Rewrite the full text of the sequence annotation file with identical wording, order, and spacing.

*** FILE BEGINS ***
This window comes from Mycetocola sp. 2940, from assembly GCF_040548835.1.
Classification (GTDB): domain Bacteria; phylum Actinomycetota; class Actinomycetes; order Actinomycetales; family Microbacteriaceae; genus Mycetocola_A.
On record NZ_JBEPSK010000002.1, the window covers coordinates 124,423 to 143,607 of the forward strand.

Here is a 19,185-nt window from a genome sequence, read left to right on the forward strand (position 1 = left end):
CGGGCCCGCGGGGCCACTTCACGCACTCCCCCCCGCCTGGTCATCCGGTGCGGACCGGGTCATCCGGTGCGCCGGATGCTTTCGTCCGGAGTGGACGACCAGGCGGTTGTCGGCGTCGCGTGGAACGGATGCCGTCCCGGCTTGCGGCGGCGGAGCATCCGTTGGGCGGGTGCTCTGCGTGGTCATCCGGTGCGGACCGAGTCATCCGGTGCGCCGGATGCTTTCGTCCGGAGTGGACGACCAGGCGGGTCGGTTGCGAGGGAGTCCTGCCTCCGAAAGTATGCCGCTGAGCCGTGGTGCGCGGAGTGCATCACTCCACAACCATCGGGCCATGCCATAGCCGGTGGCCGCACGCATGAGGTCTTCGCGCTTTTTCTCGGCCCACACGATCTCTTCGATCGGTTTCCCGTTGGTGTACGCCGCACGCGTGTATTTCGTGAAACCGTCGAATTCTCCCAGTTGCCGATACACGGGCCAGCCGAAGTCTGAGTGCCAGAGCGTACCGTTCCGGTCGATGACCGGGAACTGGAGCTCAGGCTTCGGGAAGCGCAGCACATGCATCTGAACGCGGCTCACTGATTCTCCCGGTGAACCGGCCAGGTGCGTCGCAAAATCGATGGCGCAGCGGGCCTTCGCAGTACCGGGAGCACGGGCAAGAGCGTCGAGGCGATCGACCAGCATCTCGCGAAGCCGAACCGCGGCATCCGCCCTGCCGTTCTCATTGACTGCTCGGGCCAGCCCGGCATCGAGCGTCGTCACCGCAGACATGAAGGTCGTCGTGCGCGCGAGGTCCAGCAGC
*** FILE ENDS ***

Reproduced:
This window comes from Mycetocola sp. 2940, from assembly GCF_040548835.1.
Classification (GTDB): domain Bacteria; phylum Actinomycetota; class Actinomycetes; order Actinomycetales; family Microbacteriaceae; genus Mycetocola_A.
On record NZ_JBEPSK010000002.1, the window covers coordinates 124,423 to 143,607 of the forward strand.

Here is a 19,185-nt window from a genome sequence, read left to right on the forward strand (position 1 = left end):
CGGGCCCGCGGGGCCACTTCACGCACTCCCCCCCGCCTGGTCATCCGGTGCGGACCGGGTCATCCGGTGCGCCGGATGCTTTCGTCCGGAGTGGACGACCAGGCGGTTGTCGGCGTCGCGTGGAACGGATGCCGTCCCGGCTTGCGGCGGCGGAGCATCCGTTGGGCGGGTGCTCTGCGTGGTCATCCGGTGCGGACCGAGTCATCCGGTGCGCCGGATGCTTTCGTCCGGAGTGGACGACCAGGCGGGTCGGTTGCGAGGGAGTCCTGCCTCCGAAAGTATGCCGCTGAGCCGTGGTGCGCGGAGTGCATCACTCCACAACCATCGGGCCATGCCATAGCCGGTGGCCGCACGCATGAGGTCTTCGCGCTTTTTCTCGGCCCACACGATCTCTTCGATCGGTTTCCCGTTGGTGTACGCCGCACGCGTGTATTTCGTGAAACCGTCGAATTCTCCCAGTTGCCGATACACGGGCCAGCCGAAGTCTGAGTGCCAGAGCGTACCGTTCCGGTCGATGACCGGGAACTGGAGCTCAGGCTTCGGGAAGCGCAGCACATGCATCTGAACGCGGCTCACTGATTCTCCCGGTGAACCGGCCAGGTGCGTCGCAAAATCGATGGCGCAGCGGGCCTTCGCAGTACCGGGAGCACGGGCAAGAGCGTCGAGGCGATCGACCAGCATCTCGCGAAGCCGAACCGCGGCATCCGCCCTGCCGTTCTCATTGACTGCTCGGGCCAGCCCGGCATCGAGCGTCGTCACCGCAGACATGAAGGTCGTCGTGCGCGCGAGGTCCAGCAGC